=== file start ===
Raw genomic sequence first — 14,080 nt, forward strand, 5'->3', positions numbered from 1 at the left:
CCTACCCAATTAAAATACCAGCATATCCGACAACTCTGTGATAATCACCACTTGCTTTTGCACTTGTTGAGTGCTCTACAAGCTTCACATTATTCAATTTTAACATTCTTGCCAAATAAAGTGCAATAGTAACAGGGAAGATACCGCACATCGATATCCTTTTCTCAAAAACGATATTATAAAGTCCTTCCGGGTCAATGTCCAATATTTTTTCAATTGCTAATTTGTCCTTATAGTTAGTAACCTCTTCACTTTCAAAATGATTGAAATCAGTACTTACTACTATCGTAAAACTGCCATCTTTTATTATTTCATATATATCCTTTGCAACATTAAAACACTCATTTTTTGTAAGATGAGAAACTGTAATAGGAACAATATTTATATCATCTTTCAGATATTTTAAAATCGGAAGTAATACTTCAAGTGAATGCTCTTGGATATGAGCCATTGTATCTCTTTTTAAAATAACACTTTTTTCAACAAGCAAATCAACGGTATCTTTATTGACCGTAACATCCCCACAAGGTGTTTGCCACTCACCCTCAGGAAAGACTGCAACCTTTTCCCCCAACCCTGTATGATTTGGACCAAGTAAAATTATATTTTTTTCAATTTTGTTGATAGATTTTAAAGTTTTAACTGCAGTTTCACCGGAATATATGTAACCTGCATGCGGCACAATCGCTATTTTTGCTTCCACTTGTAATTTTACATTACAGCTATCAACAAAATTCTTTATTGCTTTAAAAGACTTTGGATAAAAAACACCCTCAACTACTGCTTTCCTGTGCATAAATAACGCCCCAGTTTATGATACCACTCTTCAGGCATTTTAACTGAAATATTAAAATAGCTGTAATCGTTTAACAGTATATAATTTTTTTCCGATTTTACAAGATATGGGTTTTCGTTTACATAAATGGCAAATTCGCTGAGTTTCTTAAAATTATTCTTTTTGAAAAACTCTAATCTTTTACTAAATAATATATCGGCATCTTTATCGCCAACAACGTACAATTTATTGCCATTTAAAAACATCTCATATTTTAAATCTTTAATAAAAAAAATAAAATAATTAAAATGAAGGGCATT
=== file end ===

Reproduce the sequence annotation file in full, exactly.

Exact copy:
Raw genomic sequence first — 14,080 nt, forward strand, 5'->3', positions numbered from 1 at the left:
CCTACCCAATTAAAATACCAGCATATCCGACAACTCTGTGATAATCACCACTTGCTTTTGCACTTGTTGAGTGCTCTACAAGCTTCACATTATTCAATTTTAACATTCTTGCCAAATAAAGTGCAATAGTAACAGGGAAGATACCGCACATCGATATCCTTTTCTCAAAAACGATATTATAAAGTCCTTCCGGGTCAATGTCCAATATTTTTTCAATTGCTAATTTGTCCTTATAGTTAGTAACCTCTTCACTTTCAAAATGATTGAAATCAGTACTTACTACTATCGTAAAACTGCCATCTTTTATTATTTCATATATATCCTTTGCAACATTAAAACACTCATTTTTTGTAAGATGAGAAACTGTAATAGGAACAATATTTATATCATCTTTCAGATATTTTAAAATCGGAAGTAATACTTCAAGTGAATGCTCTTGGATATGAGCCATTGTATCTCTTTTTAAAATAACACTTTTTTCAACAAGCAAATCAACGGTATCTTTATTGACCGTAACATCCCCACAAGGTGTTTGCCACTCACCCTCAGGAAAGACTGCAACCTTTTCCCCCAACCCTGTATGATTTGGACCAAGTAAAATTATATTTTTTTCAATTTTGTTGATAGATTTTAAAGTTTTAACTGCAGTTTCACCGGAATATATGTAACCTGCATGCGGCACAATCGCTATTTTTGCTTCCACTTGTAATTTTACATTACAGCTATCAACAAAATTCTTTATTGCTTTAAAAGACTTTGGATAAAAAACACCCTCAACTACTGCTTTCCTGTGCATAAATAACGCCCCAGTTTATGATACCACTCTTCAGGCATTTTAACTGAAATATTAAAATAGCTGTAATCGTTTAACAGTATATAATTTTTTTCCGATTTTACAAGATATGGGTTTTCGTTTACATAAATGGCAAATTCGCTGAGTTTCTTAAAATTATTCTTTTTGAAAAACTCTAATCTTTTACTAAATAATATATCGGCATCTTTATCGCCAACAACGTACAATTTATTGCCATTTAAAAACATCTCATATTTTAAATCTTTAATAAAAAAAATAAAATAATTAAAATGAAGGGCATT